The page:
“We take these comments seriously and echo Dennis and Judi’s sincere apology to Attorney General Grewal and his family, as well as the Sikh and Asian communities,” Ron deCastro, the station’s president, said in a statement posted on its website. “Dennis and Judi are known for their plainspoken brand of humor, but in this case, the language used was clearly demeaning and inappropriate.”
Grewal, a first-generation American who grew up in Essex, N.J., became the country’s first Sikh state attorney general when he took office earlier this year. Malloy and Franco were discussing his recent order to suspend marijuana prosecutions in the state when Malloy said he would never know Grewal’s name and would just call him “the guy with the turban.”
“Turban man!” Franco said, imitating a condom company’s slogan.
“Yeah, turban man,” Malloy said. “And listen, if that offends you, then don’t wear the turban, man. I’ll remember your name.”
The comments drew strong rebukes from New Jersey Gov. Phil Murphy (D), U.S. Sen. Cory Booker (D) and the state’s ACLU chapter, which tweeted: “Racism isn’t cute. It’s just racist.”
“Outraged by the abhorrent and xenophobic comments mocking @NewJerseyOAG on The @DennisandJudi Show,” Murphy, who appointed Grewal, wrote on Twitter. “Hate speech has no place in NJ, and does not belong on our airwaves.”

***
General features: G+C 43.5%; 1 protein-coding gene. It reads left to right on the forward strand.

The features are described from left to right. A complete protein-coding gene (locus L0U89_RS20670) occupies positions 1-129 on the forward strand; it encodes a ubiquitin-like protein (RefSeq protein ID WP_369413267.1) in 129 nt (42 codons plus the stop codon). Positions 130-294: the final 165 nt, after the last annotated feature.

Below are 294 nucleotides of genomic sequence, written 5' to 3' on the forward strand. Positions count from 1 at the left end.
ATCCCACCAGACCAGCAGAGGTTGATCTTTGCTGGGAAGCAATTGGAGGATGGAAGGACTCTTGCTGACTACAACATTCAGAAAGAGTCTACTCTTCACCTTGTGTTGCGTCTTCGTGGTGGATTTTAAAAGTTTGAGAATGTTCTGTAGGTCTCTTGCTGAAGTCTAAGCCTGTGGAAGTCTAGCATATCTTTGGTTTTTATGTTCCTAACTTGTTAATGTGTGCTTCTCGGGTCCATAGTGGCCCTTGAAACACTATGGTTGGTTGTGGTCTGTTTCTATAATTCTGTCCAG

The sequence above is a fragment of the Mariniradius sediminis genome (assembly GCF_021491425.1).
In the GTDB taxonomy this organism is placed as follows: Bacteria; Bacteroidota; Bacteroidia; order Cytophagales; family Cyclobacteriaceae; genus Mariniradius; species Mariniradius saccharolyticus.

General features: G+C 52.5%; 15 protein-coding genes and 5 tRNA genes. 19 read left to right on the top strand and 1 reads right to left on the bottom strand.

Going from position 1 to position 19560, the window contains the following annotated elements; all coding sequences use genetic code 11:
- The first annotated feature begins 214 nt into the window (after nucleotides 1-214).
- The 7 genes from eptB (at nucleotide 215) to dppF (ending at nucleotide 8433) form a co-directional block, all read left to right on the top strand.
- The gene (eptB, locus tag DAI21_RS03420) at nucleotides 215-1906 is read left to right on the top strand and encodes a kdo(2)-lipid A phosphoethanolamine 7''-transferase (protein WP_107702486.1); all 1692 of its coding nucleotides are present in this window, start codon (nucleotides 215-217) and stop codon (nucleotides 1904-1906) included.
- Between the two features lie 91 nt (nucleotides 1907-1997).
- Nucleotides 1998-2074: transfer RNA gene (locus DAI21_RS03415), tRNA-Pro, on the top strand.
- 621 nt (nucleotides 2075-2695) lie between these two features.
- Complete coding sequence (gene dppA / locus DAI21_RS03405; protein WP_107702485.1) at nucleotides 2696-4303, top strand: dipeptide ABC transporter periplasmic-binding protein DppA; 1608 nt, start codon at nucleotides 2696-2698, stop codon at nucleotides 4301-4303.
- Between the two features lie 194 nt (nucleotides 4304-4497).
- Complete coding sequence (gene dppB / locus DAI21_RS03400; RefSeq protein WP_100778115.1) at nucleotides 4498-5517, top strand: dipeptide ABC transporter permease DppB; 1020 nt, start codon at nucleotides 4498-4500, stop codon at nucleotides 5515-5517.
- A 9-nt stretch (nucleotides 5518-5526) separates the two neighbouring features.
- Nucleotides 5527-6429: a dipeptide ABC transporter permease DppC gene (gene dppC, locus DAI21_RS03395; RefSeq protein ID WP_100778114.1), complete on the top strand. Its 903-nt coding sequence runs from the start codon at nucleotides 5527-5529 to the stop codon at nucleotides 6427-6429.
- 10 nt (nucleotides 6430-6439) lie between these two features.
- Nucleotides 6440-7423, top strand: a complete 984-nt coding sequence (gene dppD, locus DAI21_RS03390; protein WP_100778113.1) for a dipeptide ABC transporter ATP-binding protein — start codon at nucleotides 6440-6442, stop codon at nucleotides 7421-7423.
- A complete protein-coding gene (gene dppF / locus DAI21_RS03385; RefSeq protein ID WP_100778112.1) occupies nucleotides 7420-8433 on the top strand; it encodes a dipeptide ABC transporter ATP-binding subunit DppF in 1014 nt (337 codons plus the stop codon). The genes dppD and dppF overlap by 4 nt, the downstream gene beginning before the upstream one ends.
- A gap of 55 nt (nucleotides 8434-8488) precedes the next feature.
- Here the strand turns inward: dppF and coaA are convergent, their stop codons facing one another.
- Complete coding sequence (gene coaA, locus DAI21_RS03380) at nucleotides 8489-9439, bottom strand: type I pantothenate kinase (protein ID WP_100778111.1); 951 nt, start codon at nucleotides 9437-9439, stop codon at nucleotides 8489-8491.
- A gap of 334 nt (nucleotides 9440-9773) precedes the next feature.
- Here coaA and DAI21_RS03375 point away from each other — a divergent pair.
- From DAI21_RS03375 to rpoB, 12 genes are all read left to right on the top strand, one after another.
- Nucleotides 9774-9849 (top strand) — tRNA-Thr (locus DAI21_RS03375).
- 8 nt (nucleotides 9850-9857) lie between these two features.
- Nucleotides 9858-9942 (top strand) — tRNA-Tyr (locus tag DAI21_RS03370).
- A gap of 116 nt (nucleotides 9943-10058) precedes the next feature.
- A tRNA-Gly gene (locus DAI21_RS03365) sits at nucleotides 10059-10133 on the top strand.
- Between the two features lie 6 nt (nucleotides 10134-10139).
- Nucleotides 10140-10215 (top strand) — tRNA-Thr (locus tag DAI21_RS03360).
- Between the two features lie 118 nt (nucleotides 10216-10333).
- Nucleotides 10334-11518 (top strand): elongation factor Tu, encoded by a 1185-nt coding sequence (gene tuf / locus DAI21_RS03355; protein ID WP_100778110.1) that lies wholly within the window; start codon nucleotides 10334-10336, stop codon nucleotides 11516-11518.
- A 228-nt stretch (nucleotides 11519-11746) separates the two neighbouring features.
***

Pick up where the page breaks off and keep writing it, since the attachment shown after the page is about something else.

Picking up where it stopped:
Grewal responded, as well.
“My name, for the record, is Gurbir Grewal,” he wrote on Twitter. “I’m the 61st Attorney General of NJ. I’m a Sikh American. I have 3 daughters. And yesterday, I told them to turn off the radio.”
Sikhs in the United States have been the target of slurs and hate crimes and are sometimes confused with Muslims. Men who follow the religion typically wear a beard and turban.
Grewal also shared a video from a speech he gave at the Asian Pacific American Institute for Congressional Studies in which he talked about the ways racism had affected his political career.
“Scroll through any of the online comments about my work or my office or any news story, it can really be stomach turning,” he said, noting that he’d been receiving death threats since he became attorney general. “I have been called a towel-head, a raghead, a terrorist.”
In an interview with the New York Times last year as he prepared to take office, he spoke about how he was harassed after the Sept. 11, 2001, attacks by a stranger who would wait outside his office and shout, “I’ve found him, I’ve found bin Laden!”
Malloy issued an apology to Grewal and the East Asian community in New Jersey on Thursday afternoon.
“Speaking on behalf of Judi and myself today in offering our heartfelt apologies to the attorney general of the state of New Jersey, who is a man who certainly deserves more respect than our comments reflected on Wednesday,” Malloy said in a video apology. “I made a mistake on Wednesday in saying something that was out of bounds, and it was wrong.”
The station’s parent company, Townsquare Media, declined to comment.
According to NorthJersey.com, the two hosts are known for their blunt talk on everyday issues with a conservative slant. They have defended President Trump and made fun of NPR and former 49ers quarterback Colin Kaepernick, while mixing in “light-hearted banter” and talk about the “mundane aspects of everyday life,” according to the website.
Multiple callers phoning in to the station during Malloy and Franco’s slot Thursday defended the hosts’ remarks, according to NJ.com.